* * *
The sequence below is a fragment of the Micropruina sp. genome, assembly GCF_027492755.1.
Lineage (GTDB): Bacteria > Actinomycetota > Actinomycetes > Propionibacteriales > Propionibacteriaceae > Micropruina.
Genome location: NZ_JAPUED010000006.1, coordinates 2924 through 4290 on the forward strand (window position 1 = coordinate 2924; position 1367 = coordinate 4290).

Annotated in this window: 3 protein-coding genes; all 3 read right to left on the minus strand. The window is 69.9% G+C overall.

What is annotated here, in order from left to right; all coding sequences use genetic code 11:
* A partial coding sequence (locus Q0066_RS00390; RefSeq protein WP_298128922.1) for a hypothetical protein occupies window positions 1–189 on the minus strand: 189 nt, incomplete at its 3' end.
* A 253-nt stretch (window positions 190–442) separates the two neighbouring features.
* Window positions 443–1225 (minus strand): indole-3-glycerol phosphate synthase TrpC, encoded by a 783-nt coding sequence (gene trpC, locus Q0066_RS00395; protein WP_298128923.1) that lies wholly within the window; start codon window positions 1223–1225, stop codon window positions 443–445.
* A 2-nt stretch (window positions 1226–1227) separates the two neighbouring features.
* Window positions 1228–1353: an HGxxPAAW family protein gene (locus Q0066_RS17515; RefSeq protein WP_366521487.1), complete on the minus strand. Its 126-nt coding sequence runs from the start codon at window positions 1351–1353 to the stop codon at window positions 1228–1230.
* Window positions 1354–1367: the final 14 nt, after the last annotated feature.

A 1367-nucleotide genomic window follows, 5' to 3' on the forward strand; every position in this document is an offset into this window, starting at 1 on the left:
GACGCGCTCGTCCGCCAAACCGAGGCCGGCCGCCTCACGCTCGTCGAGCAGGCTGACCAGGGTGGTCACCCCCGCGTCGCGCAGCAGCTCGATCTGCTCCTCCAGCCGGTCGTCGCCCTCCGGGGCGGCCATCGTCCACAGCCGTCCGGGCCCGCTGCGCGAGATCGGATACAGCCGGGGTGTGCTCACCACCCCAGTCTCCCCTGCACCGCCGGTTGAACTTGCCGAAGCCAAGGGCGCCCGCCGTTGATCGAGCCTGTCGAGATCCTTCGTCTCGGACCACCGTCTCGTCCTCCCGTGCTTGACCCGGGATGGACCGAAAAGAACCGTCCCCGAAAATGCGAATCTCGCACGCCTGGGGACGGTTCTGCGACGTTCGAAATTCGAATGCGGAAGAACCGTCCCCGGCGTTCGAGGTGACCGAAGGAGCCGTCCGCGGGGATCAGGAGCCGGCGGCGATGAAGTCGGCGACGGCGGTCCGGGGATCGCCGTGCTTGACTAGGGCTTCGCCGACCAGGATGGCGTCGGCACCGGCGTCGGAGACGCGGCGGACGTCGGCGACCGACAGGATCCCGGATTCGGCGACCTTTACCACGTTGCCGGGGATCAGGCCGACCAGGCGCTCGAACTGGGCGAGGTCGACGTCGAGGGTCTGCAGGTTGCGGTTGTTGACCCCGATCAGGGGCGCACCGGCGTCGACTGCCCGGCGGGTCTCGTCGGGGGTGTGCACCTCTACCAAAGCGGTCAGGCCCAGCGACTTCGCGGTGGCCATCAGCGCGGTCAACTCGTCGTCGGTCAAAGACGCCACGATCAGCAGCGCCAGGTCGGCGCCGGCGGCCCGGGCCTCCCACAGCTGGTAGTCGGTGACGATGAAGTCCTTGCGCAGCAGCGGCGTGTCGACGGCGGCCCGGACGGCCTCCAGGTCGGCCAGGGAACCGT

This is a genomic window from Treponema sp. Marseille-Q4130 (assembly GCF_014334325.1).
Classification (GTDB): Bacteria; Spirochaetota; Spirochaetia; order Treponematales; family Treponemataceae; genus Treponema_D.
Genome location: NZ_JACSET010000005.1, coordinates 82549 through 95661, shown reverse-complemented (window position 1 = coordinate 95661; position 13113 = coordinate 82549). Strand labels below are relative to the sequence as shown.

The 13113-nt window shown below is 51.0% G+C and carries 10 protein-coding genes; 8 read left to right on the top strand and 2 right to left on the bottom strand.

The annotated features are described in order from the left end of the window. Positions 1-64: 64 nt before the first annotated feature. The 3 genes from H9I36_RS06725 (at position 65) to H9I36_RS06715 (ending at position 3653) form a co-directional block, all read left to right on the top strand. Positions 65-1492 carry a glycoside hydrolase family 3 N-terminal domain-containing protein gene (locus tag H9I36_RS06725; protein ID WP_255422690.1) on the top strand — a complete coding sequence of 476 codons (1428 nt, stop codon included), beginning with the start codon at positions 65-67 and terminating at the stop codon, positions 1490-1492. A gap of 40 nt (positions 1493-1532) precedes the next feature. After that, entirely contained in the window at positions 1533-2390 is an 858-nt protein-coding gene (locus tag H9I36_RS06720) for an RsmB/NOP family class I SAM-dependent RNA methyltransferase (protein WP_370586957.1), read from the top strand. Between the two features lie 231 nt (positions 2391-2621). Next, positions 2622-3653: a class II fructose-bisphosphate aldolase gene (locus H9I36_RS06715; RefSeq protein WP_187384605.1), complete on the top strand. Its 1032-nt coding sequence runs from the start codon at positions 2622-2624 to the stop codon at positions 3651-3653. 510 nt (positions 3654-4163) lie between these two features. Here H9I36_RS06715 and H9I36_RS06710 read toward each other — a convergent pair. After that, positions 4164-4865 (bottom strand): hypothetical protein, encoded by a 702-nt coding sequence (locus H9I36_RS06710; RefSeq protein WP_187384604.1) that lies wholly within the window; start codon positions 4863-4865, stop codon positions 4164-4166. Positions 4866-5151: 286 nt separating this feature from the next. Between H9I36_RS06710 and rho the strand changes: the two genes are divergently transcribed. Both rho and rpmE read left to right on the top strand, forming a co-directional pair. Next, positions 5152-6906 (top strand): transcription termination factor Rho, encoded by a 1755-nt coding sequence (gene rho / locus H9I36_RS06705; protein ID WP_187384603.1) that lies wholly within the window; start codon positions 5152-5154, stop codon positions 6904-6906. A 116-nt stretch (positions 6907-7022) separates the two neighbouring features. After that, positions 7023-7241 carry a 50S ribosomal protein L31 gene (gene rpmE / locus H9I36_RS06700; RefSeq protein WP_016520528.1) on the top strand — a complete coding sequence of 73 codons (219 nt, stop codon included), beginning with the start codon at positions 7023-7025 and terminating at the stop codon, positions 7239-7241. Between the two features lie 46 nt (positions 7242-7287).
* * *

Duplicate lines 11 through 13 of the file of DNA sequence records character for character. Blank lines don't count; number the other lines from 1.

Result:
* Window positions 1354–1367: the final 14 nt, after the last annotated feature.

A 1367-nucleotide genomic window follows, 5' to 3' on the forward strand; every position in this document is an offset into this window, starting at 1 on the left:
GACGCGCTCGTCCGCCAAACCGAGGCCGGCCGCCTCACGCTCGTCGAGCAGGCTGACCAGGGTGGTCACCCCCGCGTCGCGCAGCAGCTCGATCTGCTCCTCCAGCCGGTCGTCGCCCTCCGGGGCGGCCATCGTCCACAGCCGTCCGGGCCCGCTGCGCGAGATCGGATACAGCCGGGGTGTGCTCACCACCCCAGTCTCCCCTGCACCGCCGGTTGAACTTGCCGAAGCCAAGGGCGCCCGCCGTTGATCGAGCCTGTCGAGATCCTTCGTCTCGGACCACCGTCTCGTCCTCCCGTGCTTGACCCGGGATGGACCGAAAAGAACCGTCCCCGAAAATGCGAATCTCGCACGCCTGGGGACGGTTCTGCGACGTTCGAAATTCGAATGCGGAAGAACCGTCCCCGGCGTTCGAGGTGACCGAAGGAGCCGTCCGCGGGGATCAGGAGCCGGCGGCGATGAAGTCGGCGACGGCGGTCCGGGGATCGCCGTGCTTGACTAGGGCTTCGCCGACCAGGATGGCGTCGGCACCGGCGTCGGAGACGCGGCGGACGTCGGCGACCGACAGGATCCCGGATTCGGCGACCTTTACCACGTTGCCGGGGATCAGGCCGACCAGGCGCTCGAACTGGGCGAGGTCGACGTCGAGGGTCTGCAGGTTGCGGTTGTTGACCCCGATCAGGGGCGCACCGGCGTCGACTGCCCGGCGGGTCTCGTCGGGGGTGTGCACCTCTACCAAAGCGGTCAGGCCCAGCGACTTCGCGGTGGCCATCAGCGCGGTCAACTCGTCGTCGGTCAAAGACGCCACGATCAGCAGCGCCAGGTCGGCGCCGGCGGCCCGGGCCTCCCACAGCTGGTAGTCGGTGACGATGAAGTCCTTGCGCAGCAGCGGCGTGTCGACGGCGGCCCGGACGGCCTCCAGGTCGGCCAGGGAACCGT